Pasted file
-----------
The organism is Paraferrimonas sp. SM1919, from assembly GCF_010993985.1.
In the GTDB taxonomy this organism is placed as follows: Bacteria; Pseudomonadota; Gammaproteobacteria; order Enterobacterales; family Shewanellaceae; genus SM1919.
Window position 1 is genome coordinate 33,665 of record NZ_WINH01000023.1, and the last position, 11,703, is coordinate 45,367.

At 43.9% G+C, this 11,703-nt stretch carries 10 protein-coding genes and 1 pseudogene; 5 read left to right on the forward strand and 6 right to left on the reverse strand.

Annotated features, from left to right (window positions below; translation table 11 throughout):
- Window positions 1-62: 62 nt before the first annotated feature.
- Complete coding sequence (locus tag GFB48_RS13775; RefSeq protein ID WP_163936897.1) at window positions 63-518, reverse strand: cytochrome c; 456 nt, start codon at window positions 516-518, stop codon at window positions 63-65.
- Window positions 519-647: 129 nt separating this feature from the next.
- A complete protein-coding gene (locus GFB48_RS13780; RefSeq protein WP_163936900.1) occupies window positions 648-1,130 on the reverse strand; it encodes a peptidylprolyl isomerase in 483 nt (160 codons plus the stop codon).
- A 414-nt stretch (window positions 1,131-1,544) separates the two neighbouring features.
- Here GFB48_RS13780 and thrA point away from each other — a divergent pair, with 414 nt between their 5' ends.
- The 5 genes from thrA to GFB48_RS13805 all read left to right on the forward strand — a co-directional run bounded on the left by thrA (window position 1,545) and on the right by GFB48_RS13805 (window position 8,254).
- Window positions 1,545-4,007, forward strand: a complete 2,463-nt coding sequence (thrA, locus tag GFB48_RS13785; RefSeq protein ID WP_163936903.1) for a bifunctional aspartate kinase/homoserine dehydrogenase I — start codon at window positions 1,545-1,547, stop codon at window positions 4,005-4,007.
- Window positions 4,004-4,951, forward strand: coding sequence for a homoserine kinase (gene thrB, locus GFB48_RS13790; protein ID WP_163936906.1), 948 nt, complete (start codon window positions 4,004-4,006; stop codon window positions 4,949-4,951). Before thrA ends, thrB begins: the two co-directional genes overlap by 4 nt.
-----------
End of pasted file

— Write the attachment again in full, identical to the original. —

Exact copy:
The organism is Paraferrimonas sp. SM1919, from assembly GCF_010993985.1.
In the GTDB taxonomy this organism is placed as follows: Bacteria; Pseudomonadota; Gammaproteobacteria; order Enterobacterales; family Shewanellaceae; genus SM1919.
Window position 1 is genome coordinate 33,665 of record NZ_WINH01000023.1, and the last position, 11,703, is coordinate 45,367.

At 43.9% G+C, this 11,703-nt stretch carries 10 protein-coding genes and 1 pseudogene; 5 read left to right on the forward strand and 6 right to left on the reverse strand.

Annotated features, from left to right (window positions below; translation table 11 throughout):
- Window positions 1-62: 62 nt before the first annotated feature.
- Complete coding sequence (locus tag GFB48_RS13775; RefSeq protein ID WP_163936897.1) at window positions 63-518, reverse strand: cytochrome c; 456 nt, start codon at window positions 516-518, stop codon at window positions 63-65.
- Window positions 519-647: 129 nt separating this feature from the next.
- A complete protein-coding gene (locus GFB48_RS13780; RefSeq protein WP_163936900.1) occupies window positions 648-1,130 on the reverse strand; it encodes a peptidylprolyl isomerase in 483 nt (160 codons plus the stop codon).
- A 414-nt stretch (window positions 1,131-1,544) separates the two neighbouring features.
- Here GFB48_RS13780 and thrA point away from each other — a divergent pair, with 414 nt between their 5' ends.
- The 5 genes from thrA to GFB48_RS13805 all read left to right on the forward strand — a co-directional run bounded on the left by thrA (window position 1,545) and on the right by GFB48_RS13805 (window position 8,254).
- Window positions 1,545-4,007, forward strand: a complete 2,463-nt coding sequence (thrA, locus tag GFB48_RS13785; RefSeq protein ID WP_163936903.1) for a bifunctional aspartate kinase/homoserine dehydrogenase I — start codon at window positions 1,545-1,547, stop codon at window positions 4,005-4,007.
- Window positions 4,004-4,951, forward strand: coding sequence for a homoserine kinase (gene thrB, locus GFB48_RS13790; protein ID WP_163936906.1), 948 nt, complete (start codon window positions 4,004-4,006; stop codon window positions 4,949-4,951). Before thrA ends, thrB begins: the two co-directional genes overlap by 4 nt.